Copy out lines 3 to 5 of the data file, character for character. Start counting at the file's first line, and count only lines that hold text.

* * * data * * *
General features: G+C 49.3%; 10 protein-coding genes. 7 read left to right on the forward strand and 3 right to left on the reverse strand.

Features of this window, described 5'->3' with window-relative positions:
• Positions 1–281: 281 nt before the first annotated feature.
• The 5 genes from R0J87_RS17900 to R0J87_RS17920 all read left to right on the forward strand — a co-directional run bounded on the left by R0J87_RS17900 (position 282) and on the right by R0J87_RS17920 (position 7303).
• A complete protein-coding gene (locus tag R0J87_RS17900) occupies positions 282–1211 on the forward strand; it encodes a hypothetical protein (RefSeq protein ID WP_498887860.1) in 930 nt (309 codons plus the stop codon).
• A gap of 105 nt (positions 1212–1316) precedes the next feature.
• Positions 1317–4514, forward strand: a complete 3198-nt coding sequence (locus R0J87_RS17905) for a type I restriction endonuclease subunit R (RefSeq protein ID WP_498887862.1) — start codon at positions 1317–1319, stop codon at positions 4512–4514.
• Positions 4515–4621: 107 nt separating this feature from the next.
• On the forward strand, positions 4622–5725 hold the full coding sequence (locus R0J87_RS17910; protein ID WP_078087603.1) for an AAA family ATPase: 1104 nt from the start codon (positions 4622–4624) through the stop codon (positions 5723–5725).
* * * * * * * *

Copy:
• Positions 1–281: 281 nt before the first annotated feature.
• The 5 genes from R0J87_RS17900 to R0J87_RS17920 all read left to right on the forward strand — a co-directional run bounded on the left by R0J87_RS17900 (position 282) and on the right by R0J87_RS17920 (position 7303).
• A complete protein-coding gene (locus tag R0J87_RS17900) occupies positions 282–1211 on the forward strand; it encodes a hypothetical protein (RefSeq protein ID WP_498887860.1) in 930 nt (309 codons plus the stop codon).